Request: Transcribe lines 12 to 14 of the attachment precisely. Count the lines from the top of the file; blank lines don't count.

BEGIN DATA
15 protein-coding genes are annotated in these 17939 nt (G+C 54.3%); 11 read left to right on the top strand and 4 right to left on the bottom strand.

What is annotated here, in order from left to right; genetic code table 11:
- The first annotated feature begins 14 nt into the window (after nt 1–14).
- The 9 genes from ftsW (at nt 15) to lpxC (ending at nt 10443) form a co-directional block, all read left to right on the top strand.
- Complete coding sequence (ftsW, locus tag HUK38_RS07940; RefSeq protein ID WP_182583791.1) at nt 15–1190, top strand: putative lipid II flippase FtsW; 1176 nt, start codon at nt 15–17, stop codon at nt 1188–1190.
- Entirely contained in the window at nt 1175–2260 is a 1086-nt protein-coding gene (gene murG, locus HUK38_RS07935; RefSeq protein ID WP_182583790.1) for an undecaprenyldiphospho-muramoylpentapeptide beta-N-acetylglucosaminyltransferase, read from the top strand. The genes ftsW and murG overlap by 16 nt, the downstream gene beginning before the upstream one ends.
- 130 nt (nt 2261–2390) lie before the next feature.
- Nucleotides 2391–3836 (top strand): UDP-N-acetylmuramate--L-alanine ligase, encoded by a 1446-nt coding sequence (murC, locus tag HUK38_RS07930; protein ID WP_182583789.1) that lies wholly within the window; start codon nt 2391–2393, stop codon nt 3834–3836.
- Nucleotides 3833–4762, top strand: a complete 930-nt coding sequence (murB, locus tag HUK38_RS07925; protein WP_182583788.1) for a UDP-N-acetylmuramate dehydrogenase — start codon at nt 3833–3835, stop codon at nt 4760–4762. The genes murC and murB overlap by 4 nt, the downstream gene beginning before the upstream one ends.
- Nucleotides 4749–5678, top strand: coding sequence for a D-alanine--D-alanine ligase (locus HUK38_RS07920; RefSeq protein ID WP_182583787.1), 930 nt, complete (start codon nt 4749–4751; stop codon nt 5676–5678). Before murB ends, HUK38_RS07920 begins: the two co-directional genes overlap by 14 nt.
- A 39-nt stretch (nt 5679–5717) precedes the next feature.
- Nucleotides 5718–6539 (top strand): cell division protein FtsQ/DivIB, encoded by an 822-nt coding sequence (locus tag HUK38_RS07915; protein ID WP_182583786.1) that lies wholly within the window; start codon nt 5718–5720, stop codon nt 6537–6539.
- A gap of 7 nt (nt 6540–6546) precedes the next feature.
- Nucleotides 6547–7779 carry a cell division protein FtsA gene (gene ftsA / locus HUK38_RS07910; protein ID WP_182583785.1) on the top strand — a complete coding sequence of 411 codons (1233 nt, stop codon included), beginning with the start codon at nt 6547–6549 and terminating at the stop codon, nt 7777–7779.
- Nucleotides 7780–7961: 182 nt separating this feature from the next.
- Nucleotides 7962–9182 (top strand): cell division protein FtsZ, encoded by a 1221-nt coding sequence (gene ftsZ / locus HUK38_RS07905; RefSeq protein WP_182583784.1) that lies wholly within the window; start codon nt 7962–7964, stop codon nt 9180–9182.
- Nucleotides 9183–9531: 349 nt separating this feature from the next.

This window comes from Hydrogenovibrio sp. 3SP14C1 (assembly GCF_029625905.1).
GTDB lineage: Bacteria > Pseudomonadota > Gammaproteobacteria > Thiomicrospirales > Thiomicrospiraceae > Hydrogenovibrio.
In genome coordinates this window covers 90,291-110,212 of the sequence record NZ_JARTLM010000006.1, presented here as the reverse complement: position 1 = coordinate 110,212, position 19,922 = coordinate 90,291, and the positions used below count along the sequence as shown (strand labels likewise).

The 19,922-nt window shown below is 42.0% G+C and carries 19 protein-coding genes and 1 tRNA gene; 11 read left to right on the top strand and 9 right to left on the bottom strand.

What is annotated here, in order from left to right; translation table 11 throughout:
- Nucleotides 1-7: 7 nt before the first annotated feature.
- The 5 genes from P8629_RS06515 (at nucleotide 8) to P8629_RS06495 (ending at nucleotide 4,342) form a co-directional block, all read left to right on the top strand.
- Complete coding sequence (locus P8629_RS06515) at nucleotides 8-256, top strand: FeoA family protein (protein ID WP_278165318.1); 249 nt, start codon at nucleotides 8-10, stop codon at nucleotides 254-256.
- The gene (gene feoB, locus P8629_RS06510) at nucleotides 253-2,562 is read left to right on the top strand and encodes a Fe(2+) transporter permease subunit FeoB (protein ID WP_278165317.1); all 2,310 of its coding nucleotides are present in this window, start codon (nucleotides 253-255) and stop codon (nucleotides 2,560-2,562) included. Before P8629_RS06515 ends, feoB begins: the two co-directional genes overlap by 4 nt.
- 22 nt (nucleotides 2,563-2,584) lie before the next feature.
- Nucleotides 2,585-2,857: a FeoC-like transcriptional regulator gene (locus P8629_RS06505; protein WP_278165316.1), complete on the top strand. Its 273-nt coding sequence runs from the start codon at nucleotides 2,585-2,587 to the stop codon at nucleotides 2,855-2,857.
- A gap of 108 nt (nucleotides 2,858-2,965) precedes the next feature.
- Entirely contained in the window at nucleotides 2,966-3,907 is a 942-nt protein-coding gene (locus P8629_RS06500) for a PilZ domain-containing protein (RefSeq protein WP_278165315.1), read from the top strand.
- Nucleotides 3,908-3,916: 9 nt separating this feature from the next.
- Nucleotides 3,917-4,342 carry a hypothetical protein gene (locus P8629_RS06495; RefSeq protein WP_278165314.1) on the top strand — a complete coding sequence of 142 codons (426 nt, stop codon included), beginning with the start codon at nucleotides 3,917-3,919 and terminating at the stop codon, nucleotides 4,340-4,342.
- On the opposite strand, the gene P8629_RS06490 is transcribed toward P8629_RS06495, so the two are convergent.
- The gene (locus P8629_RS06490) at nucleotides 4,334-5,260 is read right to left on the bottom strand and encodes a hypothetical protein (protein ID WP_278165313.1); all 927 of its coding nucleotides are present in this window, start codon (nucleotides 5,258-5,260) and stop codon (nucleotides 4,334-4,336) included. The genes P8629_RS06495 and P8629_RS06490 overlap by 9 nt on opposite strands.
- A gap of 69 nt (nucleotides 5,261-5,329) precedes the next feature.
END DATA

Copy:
- Nucleotides 5718–6539 (top strand): cell division protein FtsQ/DivIB, encoded by an 822-nt coding sequence (locus tag HUK38_RS07915; protein ID WP_182583786.1) that lies wholly within the window; start codon nt 5718–5720, stop codon nt 6537–6539.
- A gap of 7 nt (nt 6540–6546) precedes the next feature.
- Nucleotides 6547–7779 carry a cell division protein FtsA gene (gene ftsA / locus HUK38_RS07910; protein ID WP_182583785.1) on the top strand — a complete coding sequence of 411 codons (1233 nt, stop codon included), beginning with the start codon at nt 6547–6549 and terminating at the stop codon, nt 7777–7779.